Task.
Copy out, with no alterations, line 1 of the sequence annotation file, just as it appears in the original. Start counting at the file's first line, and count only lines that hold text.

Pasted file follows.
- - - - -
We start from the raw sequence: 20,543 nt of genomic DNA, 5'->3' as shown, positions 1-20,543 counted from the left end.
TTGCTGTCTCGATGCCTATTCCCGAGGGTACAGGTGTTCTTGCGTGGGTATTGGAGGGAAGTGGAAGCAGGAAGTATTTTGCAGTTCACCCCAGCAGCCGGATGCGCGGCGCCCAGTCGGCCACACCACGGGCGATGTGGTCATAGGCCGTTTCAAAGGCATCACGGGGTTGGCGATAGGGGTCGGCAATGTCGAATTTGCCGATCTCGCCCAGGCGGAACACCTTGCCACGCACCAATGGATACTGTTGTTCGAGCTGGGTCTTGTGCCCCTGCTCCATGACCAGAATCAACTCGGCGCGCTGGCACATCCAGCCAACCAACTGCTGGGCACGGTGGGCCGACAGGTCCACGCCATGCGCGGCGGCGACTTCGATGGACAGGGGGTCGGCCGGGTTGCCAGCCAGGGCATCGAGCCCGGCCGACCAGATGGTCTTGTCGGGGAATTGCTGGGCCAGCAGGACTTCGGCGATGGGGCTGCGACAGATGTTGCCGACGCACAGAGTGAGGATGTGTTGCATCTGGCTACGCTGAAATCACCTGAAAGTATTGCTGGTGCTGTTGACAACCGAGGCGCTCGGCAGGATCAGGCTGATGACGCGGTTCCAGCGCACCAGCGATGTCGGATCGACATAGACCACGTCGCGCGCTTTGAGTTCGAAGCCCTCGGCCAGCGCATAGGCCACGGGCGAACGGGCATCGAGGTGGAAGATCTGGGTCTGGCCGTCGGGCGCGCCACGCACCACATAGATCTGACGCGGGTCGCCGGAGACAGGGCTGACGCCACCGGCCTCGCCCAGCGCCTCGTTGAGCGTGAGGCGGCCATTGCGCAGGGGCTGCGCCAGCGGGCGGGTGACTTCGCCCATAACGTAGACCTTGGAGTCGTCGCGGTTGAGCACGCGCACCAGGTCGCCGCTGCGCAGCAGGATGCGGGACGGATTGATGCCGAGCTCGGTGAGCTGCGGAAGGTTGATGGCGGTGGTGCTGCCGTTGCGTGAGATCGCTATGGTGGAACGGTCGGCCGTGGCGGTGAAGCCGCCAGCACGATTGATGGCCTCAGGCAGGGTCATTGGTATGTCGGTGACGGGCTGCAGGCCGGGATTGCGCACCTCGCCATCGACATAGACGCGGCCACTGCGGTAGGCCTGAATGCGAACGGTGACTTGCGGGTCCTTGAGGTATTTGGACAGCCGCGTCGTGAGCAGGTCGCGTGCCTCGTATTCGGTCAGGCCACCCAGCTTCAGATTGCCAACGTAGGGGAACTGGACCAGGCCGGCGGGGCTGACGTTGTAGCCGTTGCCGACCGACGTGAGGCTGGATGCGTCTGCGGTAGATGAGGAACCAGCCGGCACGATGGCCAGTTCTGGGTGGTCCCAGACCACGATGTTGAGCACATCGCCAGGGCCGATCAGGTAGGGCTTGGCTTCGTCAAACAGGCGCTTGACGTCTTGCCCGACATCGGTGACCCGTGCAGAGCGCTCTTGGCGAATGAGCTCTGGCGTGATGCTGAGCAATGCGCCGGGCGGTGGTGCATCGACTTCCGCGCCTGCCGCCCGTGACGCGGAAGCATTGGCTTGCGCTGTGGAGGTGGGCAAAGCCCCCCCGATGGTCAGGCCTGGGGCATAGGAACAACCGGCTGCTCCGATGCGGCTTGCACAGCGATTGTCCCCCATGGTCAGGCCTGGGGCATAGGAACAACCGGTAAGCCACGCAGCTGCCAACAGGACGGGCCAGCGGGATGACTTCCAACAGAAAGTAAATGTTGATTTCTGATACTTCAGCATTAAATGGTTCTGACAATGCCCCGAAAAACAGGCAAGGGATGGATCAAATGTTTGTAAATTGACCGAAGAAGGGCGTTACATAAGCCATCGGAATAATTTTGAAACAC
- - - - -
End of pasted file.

We start from the raw sequence: 20,543 nt of genomic DNA, 5'->3' as shown, positions 1-20,543 counted from the left end.